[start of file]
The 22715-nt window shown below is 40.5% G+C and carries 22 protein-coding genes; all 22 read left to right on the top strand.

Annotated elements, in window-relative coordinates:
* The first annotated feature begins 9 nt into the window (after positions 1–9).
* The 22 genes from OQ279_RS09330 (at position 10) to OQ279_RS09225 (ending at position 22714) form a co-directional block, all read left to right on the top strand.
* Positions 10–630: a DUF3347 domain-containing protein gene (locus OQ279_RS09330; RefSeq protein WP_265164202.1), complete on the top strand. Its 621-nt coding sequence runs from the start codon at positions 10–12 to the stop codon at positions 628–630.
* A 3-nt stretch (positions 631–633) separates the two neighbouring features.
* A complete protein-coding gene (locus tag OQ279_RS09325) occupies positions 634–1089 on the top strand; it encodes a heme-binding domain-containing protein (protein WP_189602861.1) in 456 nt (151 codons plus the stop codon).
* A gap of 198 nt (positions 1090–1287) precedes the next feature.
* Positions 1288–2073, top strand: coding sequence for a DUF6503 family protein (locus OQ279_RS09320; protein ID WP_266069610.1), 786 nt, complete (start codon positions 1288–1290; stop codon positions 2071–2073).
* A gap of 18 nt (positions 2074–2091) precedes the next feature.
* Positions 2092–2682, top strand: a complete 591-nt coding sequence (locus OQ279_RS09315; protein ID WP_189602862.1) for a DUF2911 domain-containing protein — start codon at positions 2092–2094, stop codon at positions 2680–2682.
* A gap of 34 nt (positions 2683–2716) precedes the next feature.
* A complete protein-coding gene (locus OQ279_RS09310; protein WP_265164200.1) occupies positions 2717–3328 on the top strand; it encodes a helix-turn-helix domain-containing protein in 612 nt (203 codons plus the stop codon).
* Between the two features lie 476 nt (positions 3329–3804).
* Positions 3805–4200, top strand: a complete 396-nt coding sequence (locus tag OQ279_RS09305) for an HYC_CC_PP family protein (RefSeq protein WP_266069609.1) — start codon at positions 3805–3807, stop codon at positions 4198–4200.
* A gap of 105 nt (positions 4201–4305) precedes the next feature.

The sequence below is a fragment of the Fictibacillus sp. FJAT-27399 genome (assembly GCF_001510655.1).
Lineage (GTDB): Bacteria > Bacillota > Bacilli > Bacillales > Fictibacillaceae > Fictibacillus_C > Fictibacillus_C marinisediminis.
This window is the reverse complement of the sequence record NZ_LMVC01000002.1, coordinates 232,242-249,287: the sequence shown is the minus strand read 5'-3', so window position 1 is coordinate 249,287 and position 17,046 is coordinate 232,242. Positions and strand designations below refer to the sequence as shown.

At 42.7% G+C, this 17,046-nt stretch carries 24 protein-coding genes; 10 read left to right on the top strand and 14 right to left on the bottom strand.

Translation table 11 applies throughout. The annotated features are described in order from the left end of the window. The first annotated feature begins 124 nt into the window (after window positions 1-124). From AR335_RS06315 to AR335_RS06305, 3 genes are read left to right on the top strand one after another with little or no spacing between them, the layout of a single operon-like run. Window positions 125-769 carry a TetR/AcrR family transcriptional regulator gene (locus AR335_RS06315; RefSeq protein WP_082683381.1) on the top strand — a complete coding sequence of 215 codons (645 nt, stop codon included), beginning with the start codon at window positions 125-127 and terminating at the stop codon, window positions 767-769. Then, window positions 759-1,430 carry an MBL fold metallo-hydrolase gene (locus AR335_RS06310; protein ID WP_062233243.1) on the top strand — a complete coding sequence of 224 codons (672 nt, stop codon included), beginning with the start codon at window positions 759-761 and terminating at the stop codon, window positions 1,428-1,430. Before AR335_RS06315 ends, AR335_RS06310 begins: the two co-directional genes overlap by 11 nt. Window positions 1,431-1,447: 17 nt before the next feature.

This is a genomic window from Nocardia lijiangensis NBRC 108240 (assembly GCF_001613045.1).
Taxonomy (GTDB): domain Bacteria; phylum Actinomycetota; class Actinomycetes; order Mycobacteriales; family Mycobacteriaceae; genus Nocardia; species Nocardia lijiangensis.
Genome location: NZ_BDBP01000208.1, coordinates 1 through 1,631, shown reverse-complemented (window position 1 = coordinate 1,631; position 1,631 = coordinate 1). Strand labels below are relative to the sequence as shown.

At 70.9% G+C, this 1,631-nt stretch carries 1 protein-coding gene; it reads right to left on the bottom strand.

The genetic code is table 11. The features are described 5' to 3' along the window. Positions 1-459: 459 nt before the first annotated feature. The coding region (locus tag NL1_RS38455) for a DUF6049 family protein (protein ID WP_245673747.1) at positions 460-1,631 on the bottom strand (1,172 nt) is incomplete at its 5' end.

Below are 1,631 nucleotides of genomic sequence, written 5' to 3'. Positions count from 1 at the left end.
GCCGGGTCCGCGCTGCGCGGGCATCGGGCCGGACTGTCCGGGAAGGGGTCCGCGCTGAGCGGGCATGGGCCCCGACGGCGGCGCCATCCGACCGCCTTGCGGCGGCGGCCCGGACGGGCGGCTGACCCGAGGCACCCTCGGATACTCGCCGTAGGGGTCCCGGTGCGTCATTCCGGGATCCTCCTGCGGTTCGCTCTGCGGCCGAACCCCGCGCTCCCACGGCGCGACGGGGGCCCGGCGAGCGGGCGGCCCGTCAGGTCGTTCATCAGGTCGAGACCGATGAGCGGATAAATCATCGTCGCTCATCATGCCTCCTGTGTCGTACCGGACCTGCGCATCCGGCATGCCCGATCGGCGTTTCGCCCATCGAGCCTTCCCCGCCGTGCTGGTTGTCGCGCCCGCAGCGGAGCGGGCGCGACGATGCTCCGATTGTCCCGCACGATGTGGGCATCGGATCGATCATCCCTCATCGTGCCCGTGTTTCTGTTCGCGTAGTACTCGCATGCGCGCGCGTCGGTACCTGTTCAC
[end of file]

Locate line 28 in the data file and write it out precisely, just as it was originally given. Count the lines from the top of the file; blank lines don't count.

GCCGGGTCCGCGCTGCGCGGGCATCGGGCCGGACTGTCCGGGAAGGGGTCCGCGCTGAGCGGGCATGGGCCCCGACGGCGGCGCCATCCGACCGCCTTGCGGCGGCGGCCCGGACGGGCGGCTGACCCGAGGCACCCTCGGATACTCGCCGTAGGGGTCCCGGTGCGTCATTCCGGGATCCTCCTGCGGTTCGCTCTGCGGCCGAACCCCGCGCTCCCACGGCGCGACGGGGGCCCGGCGAGCGGGCGGCCCGTCAGGTCGTTCATCAGGTCGAGACCGATGAGCGGATAAATCATCGTCGCTCATCATGCCTCCTGTGTCGTACCGGACCTGCGCATCCGGCATGCCCGATCGGCGTTTCGCCCATCGAGCCTTCCCCGCCGTGCTGGTTGTCGCGCCCGCAGCGGAGCGGGCGCGACGATGCTCCGATTGTCCCGCACGATGTGGGCATCGGATCGATCATCCCTCATCGTGCCCGTGTTTCTGTTCGCGTAGTACTCGCATGCGCGCGCGTCGGTACCTGTTCAC